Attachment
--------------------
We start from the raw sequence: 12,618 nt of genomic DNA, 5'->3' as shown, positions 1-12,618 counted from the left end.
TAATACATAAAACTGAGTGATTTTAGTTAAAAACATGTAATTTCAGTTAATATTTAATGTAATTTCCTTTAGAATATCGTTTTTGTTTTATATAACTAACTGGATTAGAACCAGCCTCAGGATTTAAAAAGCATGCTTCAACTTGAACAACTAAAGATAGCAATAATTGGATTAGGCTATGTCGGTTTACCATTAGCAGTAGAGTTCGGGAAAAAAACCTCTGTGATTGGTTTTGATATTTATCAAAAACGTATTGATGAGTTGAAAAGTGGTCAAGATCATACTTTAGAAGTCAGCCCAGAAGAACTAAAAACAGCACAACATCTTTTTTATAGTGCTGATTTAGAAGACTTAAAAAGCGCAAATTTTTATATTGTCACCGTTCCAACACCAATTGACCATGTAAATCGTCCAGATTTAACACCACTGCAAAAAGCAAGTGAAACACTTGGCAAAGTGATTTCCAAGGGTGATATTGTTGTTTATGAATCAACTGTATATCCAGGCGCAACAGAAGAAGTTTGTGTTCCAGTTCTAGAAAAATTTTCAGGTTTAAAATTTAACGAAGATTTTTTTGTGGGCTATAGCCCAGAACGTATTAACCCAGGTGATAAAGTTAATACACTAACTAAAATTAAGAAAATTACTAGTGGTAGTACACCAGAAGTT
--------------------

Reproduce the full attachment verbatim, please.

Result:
We start from the raw sequence: 12,618 nt of genomic DNA, 5'->3' as shown, positions 1-12,618 counted from the left end.
TAATACATAAAACTGAGTGATTTTAGTTAAAAACATGTAATTTCAGTTAATATTTAATGTAATTTCCTTTAGAATATCGTTTTTGTTTTATATAACTAACTGGATTAGAACCAGCCTCAGGATTTAAAAAGCATGCTTCAACTTGAACAACTAAAGATAGCAATAATTGGATTAGGCTATGTCGGTTTACCATTAGCAGTAGAGTTCGGGAAAAAAACCTCTGTGATTGGTTTTGATATTTATCAAAAACGTATTGATGAGTTGAAAAGTGGTCAAGATCATACTTTAGAAGTCAGCCCAGAAGAACTAAAAACAGCACAACATCTTTTTTATAGTGCTGATTTAGAAGACTTAAAAAGCGCAAATTTTTATATTGTCACCGTTCCAACACCAATTGACCATGTAAATCGTCCAGATTTAACACCACTGCAAAAAGCAAGTGAAACACTTGGCAAAGTGATTTCCAAGGGTGATATTGTTGTTTATGAATCAACTGTATATCCAGGCGCAACAGAAGAAGTTTGTGTTCCAGTTCTAGAAAAATTTTCAGGTTTAAAATTTAACGAAGATTTTTTTGTGGGCTATAGCCCAGAACGTATTAACCCAGGTGATAAAGTTAATACACTAACTAAAATTAAGAAAATTACTAGTGGTAGTACACCAGAAGTT